Derik Broekhoff

Senior Scientist


Seattle, WA
derik.broekhoff@sei-us.org
skype: derik_broekhoff
+1 (206) 547-4000 x4#

Derik Broekhoff joined SEI as a Senior Scientist in Seattle in June 2015. He has worked on energy and climate policy for more than 18 years, with an emphasis on greenhouse gas accounting, emissions trading, and carbon offsets. His research interests include the effective design and implementation of environmental market mechanisms, along with assessing and enabling climate mitigation policies that go beyond "carbon pricing", especially at the local government level.

He is currently working on an evaluation of how local government actions can complement national policies and increase the ambition of greenhouse gas mitigation targets under the United Nations Framework Convention on Climate Change.

Prior to joining SEI, Derik was vice president for policy at the Climate Action Reserve in Los Angeles, where he oversaw development of the Reserve's voluntary carbon offset program and its transition into California's regulatory cap-and-trade program. Previously, he worked on the Greenhouse Gas Protocol Initiative at the World Resources Institute, where he also managed work on the design of emissions trading programs, registry systems, and standards for carbon offsets. He has advised numerous state, national, and multi-national policy initiatives on carbon accounting and program design, including voluntary and regulatory offset programs and programs to reduce emissions from deforestation and degradation (REDD+).

He has a master's degree in public policy (MPP) from the University of California at Berkeley, and a bachelor's degree in international relations from Stanford University.


Recent Publications by Derik Broekhoff

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Market Mechanisms in the Paris Agreement – Differences and Commonalities with Kyoto Mechanisms

Discussion paper published by the German Emissions Trading Authority (DEHSt) at the German Environment Agency

Author(s): Schneider, L. ; Broekhoff, D.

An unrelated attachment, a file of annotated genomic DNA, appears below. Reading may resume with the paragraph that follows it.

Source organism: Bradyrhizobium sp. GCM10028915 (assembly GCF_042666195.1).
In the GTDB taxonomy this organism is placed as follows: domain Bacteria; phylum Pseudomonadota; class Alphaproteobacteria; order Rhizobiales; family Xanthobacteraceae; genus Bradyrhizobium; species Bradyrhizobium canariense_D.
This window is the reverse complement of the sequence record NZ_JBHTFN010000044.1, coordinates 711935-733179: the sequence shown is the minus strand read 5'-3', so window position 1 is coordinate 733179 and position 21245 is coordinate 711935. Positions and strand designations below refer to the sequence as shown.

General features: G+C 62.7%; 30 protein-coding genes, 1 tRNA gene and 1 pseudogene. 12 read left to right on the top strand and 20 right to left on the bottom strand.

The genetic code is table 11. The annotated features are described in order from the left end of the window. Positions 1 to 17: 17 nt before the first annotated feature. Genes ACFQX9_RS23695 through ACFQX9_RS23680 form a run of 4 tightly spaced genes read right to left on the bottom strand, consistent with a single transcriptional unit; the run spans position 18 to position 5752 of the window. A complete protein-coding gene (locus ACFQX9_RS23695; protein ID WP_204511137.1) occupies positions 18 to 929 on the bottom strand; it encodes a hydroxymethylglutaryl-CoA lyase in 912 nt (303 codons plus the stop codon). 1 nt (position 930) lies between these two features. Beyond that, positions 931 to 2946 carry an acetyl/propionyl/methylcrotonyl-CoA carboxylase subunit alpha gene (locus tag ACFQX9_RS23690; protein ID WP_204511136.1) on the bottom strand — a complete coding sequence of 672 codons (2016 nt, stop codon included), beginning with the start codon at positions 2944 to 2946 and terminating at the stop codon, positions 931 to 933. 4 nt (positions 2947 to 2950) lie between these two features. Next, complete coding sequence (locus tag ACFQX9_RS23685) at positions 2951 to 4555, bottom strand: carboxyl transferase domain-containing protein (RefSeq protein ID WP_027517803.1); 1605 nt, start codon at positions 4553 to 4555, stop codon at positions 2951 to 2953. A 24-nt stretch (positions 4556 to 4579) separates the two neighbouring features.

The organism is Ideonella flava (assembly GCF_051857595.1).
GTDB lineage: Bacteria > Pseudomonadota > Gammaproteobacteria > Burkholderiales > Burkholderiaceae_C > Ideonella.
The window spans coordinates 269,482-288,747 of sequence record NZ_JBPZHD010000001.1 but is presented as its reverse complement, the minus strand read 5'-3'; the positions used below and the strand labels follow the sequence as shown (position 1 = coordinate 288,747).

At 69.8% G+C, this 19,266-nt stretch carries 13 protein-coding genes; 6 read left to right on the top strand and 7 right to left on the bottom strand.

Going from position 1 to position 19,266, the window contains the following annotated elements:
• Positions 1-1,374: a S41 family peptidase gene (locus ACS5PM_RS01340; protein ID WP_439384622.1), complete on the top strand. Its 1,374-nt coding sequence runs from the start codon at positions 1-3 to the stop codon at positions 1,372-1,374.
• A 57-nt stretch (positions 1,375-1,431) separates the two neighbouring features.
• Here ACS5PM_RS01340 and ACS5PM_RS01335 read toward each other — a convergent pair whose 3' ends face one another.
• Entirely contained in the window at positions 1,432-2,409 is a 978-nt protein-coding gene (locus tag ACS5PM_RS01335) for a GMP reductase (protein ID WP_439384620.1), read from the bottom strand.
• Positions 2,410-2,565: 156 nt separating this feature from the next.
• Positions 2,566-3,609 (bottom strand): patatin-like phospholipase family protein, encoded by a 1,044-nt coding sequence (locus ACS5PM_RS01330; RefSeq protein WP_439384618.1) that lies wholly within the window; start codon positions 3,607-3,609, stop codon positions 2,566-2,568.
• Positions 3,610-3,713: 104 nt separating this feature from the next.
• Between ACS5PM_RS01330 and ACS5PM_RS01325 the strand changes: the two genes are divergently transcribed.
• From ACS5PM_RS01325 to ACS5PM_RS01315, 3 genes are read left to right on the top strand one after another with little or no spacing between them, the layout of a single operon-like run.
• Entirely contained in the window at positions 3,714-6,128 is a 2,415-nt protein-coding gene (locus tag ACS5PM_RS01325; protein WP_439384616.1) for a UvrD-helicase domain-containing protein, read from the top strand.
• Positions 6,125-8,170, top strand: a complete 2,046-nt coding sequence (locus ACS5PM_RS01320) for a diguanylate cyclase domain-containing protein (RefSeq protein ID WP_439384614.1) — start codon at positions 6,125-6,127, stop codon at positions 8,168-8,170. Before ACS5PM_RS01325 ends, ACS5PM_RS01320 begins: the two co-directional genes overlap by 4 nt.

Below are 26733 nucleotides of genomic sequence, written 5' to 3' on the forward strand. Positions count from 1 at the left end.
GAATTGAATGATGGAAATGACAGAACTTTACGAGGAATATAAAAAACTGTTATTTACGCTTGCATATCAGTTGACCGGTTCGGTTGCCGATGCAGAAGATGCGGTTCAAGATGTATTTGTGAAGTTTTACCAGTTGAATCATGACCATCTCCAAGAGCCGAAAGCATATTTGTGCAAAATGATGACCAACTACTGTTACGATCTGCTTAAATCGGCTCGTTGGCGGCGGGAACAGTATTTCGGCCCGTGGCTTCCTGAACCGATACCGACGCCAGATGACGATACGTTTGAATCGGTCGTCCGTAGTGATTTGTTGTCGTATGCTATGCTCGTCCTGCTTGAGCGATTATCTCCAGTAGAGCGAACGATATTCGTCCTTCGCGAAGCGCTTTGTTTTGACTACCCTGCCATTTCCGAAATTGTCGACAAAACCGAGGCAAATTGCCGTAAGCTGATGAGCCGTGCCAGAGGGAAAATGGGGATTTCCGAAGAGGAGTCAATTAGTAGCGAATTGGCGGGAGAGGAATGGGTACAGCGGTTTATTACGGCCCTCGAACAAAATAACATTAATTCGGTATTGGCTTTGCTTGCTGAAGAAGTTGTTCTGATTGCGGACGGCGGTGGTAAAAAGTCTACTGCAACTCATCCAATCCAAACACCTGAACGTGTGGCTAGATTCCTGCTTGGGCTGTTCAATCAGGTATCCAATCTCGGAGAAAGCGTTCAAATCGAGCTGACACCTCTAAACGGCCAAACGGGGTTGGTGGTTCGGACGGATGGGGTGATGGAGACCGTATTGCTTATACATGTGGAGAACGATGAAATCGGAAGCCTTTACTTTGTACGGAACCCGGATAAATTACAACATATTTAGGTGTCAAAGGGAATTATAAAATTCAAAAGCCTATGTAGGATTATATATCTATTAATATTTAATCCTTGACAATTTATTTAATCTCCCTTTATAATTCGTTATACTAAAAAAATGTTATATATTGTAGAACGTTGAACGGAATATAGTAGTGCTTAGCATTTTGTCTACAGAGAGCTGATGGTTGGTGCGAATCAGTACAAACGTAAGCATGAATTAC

Year: 2016

Research Area(s): Climate Mitigation Policy

Description:

This paper examines how the approaches to market mechanisms in Article 6 of the Paris Agreement compare with the approaches taken in the Kyoto Protocol.


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Robust Accounting of International Transfers under Article 6 of the Paris Agreement – Preliminary Findings

Discussion paper published by the German Emissions Trading Authority (DEHSt) at the German Environment Agency

Author(s): Schneider, L. ; Broekhoff, D. ; Cames, M.; Füssler, J.; La Hoz Theuer, S.
Year: 2016

Research Area(s): Climate Mitigation Policy

Description:

This discussion paper explores key issues and options to ensure robust accounting of international transfers from market mechanisms under Article 6 of the Paris Agreement.


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Supply and sustainability of carbon offsets and alternative fuels for international aviation

SEI Working Paper No. 2016-03

Author(s): Bailis, R. ; Broekhoff, D. ; Lee, C.M.
Year: 2016

Research Area(s): Emissions Trading & Offsets

Description:

This paper examines the potential supply of carbon offsets and jet fuel alternatives available to help meet the international aviation sector’s emission reduction needs in 2020–2035. The analysis shows that ICAO can apply high environmental and sustainable-development standards to both carbon offsets and alternative fuels without compromising its 2020 "carbon neutral" goal.


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What cities do best: Piecing together an efficient global climate governance

SEI Working Paper No. 2015-15

Author(s): Broekhoff, D. ; Erickson, P. ; Lee, C.M.
Year: 2015

Research Area(s): Climate Mitigation Policy

Description: This working paper examines the ideal role of city governments under a vertically integrated climate governance system designed to maximize urban mitigation potential. Action by city governments is essential for achieving deep reductions in global greenhouse gas (GHG) emissions. While many cities are already engaged in pioneering efforts to achieve such reductions, greater support from national governments could help realize urban mitigation potential more fully, quickly, and cost effectively. With greater policy coordination, cities could focus on roles and actions for which they are highly capable and best positioned.
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What cities do best: How to maximize the role of cities in a low-carbon future

SEI and Bloomberg Philanthropies briefing note

Author(s): Broekhoff, D. ; Erickson, P. ; Lee, C.M.
Year: 2015

Research Area(s): Climate Mitigation Policy

Description: This briefing note summarizes an SEI analysis of the GHG abatement potential in cities in a "vertically integrated" system involving close collaboration with higher levels of government. Action by city governments is essential for achieving deep reductions in global greenhouse gas (GHG) emissions. Previous research has shown that cities – using policy levers already at their disposal – could reduce annual GHG emissions by up to 3.7 gigatonnes (Gt) CO2e in 2030, and up to 8 Gt CO2e in 2050. Many cities are already engaged in pioneering efforts to achieve these reductions. Greater support from national governments could help realize this potential more fully, quickly, and cost effectively.
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